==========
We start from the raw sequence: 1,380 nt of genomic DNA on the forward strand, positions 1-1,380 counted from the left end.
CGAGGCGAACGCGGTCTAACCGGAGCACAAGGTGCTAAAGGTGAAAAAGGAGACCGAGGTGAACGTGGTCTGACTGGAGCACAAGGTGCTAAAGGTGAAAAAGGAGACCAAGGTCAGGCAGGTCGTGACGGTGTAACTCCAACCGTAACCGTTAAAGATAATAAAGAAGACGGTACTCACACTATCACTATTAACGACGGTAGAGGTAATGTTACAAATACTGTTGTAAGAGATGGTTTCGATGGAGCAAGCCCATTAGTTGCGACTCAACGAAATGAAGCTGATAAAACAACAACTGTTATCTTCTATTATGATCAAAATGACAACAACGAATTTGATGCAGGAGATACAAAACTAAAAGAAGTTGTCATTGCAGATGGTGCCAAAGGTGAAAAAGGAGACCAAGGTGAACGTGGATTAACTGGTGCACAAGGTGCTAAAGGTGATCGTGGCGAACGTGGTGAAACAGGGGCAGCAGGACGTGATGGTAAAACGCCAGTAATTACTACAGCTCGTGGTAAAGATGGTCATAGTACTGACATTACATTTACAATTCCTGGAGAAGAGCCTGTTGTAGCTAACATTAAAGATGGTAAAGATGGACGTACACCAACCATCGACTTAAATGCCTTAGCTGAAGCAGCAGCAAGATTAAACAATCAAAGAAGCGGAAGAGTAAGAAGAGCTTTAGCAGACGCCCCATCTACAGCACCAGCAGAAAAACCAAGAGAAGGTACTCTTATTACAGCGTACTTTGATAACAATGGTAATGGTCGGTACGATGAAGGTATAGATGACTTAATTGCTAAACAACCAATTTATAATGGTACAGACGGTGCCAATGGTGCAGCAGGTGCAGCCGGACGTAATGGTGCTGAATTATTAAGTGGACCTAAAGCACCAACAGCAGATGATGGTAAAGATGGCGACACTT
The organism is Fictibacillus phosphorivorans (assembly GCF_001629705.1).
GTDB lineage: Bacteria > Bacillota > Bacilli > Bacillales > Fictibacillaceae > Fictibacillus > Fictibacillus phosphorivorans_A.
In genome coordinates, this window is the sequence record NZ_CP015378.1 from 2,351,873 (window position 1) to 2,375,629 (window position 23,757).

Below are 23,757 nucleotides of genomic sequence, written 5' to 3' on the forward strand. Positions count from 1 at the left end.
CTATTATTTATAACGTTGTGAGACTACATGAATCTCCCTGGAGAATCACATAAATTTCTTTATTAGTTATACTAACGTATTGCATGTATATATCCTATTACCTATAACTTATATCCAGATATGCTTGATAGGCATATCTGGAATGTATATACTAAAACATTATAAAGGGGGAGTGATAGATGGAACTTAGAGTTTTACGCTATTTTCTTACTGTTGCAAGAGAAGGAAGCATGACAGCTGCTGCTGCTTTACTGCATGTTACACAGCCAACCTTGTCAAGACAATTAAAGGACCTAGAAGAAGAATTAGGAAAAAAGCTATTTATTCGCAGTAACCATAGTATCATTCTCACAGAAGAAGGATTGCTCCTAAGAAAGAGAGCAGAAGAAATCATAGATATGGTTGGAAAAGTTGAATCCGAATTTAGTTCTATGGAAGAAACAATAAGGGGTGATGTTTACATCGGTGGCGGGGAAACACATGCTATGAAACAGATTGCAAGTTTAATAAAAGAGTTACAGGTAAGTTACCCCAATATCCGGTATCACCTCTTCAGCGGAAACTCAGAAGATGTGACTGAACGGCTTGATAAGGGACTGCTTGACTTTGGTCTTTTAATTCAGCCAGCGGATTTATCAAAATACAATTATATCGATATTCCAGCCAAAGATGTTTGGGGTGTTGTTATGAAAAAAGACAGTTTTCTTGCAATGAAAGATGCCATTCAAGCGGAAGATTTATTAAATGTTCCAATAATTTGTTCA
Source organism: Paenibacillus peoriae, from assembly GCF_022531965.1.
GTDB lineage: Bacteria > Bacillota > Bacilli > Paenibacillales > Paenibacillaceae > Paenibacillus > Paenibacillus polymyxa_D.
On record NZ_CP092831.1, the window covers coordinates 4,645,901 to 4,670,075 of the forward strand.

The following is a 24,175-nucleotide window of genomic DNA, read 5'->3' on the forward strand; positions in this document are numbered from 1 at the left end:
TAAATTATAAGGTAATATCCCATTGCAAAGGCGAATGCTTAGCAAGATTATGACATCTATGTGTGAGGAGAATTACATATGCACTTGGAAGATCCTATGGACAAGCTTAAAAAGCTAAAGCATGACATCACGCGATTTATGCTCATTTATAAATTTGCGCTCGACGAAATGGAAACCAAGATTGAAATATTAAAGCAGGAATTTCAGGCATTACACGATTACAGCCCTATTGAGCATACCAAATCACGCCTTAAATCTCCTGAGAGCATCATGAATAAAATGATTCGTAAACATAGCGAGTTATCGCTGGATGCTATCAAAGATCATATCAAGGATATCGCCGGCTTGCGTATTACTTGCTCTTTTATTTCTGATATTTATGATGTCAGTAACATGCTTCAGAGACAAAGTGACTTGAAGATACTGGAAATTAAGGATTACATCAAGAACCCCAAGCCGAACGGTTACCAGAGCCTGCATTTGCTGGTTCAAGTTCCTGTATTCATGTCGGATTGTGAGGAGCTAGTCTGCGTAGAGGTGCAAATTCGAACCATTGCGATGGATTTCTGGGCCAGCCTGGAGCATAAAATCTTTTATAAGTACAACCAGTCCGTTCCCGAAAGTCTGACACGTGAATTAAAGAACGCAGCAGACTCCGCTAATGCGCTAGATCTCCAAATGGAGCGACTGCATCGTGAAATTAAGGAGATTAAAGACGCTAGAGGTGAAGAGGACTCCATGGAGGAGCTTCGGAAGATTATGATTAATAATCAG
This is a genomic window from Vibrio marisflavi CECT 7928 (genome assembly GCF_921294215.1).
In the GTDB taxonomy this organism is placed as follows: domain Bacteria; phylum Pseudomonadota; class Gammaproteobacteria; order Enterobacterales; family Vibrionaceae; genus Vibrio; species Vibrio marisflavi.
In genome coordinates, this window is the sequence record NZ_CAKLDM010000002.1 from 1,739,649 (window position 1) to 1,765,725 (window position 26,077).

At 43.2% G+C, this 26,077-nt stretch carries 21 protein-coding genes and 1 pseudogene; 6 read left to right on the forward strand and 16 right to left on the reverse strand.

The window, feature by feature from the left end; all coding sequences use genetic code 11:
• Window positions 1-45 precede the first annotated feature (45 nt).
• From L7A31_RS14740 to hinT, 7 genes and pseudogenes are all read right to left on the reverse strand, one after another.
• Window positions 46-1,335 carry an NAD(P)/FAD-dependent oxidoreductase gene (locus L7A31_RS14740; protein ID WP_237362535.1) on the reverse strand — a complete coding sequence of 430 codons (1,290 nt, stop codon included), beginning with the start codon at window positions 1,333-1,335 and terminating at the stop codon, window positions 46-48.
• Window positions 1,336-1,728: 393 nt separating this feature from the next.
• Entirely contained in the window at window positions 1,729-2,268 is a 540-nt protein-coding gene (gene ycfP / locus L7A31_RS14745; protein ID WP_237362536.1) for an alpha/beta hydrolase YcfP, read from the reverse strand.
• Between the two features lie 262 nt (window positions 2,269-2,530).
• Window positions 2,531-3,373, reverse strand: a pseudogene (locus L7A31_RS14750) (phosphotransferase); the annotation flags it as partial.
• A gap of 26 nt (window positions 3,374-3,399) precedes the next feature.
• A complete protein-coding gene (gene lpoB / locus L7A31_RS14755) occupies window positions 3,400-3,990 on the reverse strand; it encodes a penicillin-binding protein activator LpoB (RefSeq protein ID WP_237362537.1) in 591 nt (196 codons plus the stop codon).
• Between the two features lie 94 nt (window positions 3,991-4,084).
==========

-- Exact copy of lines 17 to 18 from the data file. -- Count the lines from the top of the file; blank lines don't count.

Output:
The window, feature by feature from the left end; all coding sequences use genetic code 11:
• Window positions 1-45 precede the first annotated feature (45 nt).